Steven E. Petersen, PhD
Dr. Petersen serves as Chief of the Neuropsychology Division.
We use behavioral and functional neuroimaging techniques to study the neural mechanisms underlying attention, language, learning and memory. Our current focus has been on aspects of experience-dependent change. In particular we are interested in neural substrates for episodic memory, procedural learning and recovery after brain injury. In episodic memory, our work has focused on areas related to episodic encoding. Many encoding tasks have been shown to activate regions in the dorsal frontal cortex These activations seem to be related to the kind of information encoded with left dorsal frontal regions active for verbal information (e.g., lists of words), and right frontal regions active for non-verbal information (e.g. unfamiliar faces). These relationships hold across many different stimulus types.
For studies of procedural learning, people are asked to trace through mazes, and they are imaged during early unskilled tracing, and after they become skilled at tracing the maze. Different areas of the brain are used for unskilled (right premotor and parietal cortex, left cerebellum) than skilled performance (SMA). This is consistent with ideas from behavioral literature that skilled and unskilled performance of a task are programmed at different levels of abstraction, and might use different neural substrates. In studies of language recovery following stroke in aphasic individuals, recruitment of areas not seen in normal subjects are found. These include apparently homologous regions in the opposite hemisphere, and "peri-lesional" activations on the ipsilateral side. Current investigations focus on the both the functional and prognostic value of the abnormal activations.
Dr. Petersen received his BA in Anthropology from the University of Montana in Missoula in 1974, and his PhD in Biology from the California Institute of Technology in 1982. He then moved the Bethesda, Maryland for a Postdoctural position at the National Eye Institute. His interest in studies on human neurobiology led him to move to Washington University Medical School in 1985.
Church, J.A., Fair, D.A., Dosenbach. N.U.F., Cohen, A.L., Miezin, F.M., Petersen, S.E., Schlaggar, B.L. (2009) Control networks in pediatric tourette syndrome show immature and anomalous patterns of functional connectivity. Brain, 132:225-238.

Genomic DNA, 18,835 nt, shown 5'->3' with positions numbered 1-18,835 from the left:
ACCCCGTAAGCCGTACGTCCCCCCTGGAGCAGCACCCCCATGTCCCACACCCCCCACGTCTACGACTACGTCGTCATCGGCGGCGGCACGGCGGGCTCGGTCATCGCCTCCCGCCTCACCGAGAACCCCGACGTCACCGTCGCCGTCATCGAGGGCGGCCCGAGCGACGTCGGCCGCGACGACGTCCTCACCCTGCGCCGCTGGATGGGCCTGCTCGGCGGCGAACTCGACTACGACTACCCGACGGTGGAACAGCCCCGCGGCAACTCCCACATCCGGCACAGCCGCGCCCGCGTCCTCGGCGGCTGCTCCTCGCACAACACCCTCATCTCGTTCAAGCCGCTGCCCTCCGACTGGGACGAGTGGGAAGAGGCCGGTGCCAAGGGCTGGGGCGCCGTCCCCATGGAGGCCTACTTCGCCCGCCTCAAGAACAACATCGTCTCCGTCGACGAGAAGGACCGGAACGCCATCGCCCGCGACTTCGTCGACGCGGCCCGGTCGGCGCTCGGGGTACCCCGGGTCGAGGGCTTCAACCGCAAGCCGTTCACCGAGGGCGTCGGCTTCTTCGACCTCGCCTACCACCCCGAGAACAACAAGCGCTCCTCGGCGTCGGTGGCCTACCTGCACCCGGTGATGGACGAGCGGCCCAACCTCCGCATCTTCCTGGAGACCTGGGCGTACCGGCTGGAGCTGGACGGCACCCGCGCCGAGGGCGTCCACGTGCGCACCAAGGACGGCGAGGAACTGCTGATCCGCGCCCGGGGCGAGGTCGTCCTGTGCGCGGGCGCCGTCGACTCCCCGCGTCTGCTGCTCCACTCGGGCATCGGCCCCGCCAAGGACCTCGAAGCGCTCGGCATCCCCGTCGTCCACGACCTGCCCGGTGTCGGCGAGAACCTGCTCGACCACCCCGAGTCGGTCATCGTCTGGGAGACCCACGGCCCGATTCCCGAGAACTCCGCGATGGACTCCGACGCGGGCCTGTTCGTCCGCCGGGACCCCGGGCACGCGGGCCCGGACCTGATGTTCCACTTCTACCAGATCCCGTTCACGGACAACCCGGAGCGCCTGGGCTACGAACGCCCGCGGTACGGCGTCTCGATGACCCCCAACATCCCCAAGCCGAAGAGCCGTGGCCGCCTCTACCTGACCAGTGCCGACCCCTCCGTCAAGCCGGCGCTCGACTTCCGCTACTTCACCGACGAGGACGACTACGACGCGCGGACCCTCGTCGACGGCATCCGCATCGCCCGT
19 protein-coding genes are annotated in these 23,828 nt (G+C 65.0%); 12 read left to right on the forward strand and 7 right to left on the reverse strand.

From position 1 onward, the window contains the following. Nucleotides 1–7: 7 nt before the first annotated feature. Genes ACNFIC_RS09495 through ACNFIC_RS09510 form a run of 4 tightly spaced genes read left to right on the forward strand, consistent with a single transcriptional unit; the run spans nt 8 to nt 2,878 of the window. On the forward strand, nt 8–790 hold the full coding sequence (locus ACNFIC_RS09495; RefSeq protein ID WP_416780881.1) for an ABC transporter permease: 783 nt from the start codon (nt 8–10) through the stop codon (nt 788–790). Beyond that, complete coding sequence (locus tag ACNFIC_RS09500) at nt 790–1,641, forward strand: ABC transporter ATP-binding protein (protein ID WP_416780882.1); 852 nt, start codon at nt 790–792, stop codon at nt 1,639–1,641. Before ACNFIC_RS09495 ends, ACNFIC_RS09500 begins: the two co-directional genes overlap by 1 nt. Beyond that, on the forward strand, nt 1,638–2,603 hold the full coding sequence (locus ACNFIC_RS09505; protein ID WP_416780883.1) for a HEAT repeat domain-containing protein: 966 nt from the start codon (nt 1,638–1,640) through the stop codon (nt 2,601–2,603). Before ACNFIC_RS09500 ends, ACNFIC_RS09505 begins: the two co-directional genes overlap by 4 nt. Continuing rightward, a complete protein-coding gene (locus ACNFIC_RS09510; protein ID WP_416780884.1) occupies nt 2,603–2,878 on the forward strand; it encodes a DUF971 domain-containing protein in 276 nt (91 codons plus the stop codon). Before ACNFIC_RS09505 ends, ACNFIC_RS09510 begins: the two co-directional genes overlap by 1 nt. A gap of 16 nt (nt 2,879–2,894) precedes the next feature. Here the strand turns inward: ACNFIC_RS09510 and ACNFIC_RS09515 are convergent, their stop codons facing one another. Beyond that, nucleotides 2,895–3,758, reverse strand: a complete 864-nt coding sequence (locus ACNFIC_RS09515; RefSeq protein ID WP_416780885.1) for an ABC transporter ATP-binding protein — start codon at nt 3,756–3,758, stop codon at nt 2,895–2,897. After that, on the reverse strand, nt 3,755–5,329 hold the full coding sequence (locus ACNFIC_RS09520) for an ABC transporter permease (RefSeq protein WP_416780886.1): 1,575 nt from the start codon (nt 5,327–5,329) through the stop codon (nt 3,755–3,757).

Dosenbach, N.U.F., Petersen, S.E. (2009) "Attentional Networks". In Squire, L.R. (ed.) Encyclopedia of Neuroscience Vol. 1, pp. 655-660.
Ihnen, S.K.Z., Church, J.A., Petersen, S.E., Schlaggar, B.L. (2009) Lack of generalizability of sex differences in the fMRI BOLD activity associated with language processing in adults. NeuroImage, 45(3):1020-1032.
Donaldson, D., Petersen S. Remember the source: dissociating frontal and parietal contributions to episodic memory. Epub, J of Cognitive Neuroscience.
White, B.R., Snyder, A.Z., Cohen, A.L., Petersen, S.E., Raichle, M.E., Schlaggar, B.L., Culver, J.P. (2009) Resting-state functional connectivity in the human brain revealed with diffuse optical tomography. NeuroImage, 47:148-56.
Fair, D.A., Cohen, A.L., Power, J.D., Dosenbach, N.U.F., Church, J.A., Miezin, F.M., Schlaggar, B.L., Petersen, S.E. (2009) Functional Brain Networks Develop from a "Local to Distributed" Organization. Epub, PLOS Computational Biology.
Fair, D.A., Choi, A.H., Dosenbach, Y.B., Coalson, R.S, Miezin, F.M., Petersen, S.E., Schlaggar, B.L. (2009) The functional organization of trial-related activity in lexical processing after early left hemispheric brain lesions: An event-related fMRI study. Accepted, Brain and Language.
Church, J.A., Wenger, K.K., Dosenbach, N.U.F., Miezin, F.M., Petersen, S.E., Schlaggar, B.L. (2009) Task control signals in pediatric Tourette syndrome show evidence of immature and anomalous functional activity. Accepted, Frontiers in Human Neuroscience.
© 2006-2012 Washington University School of Medicine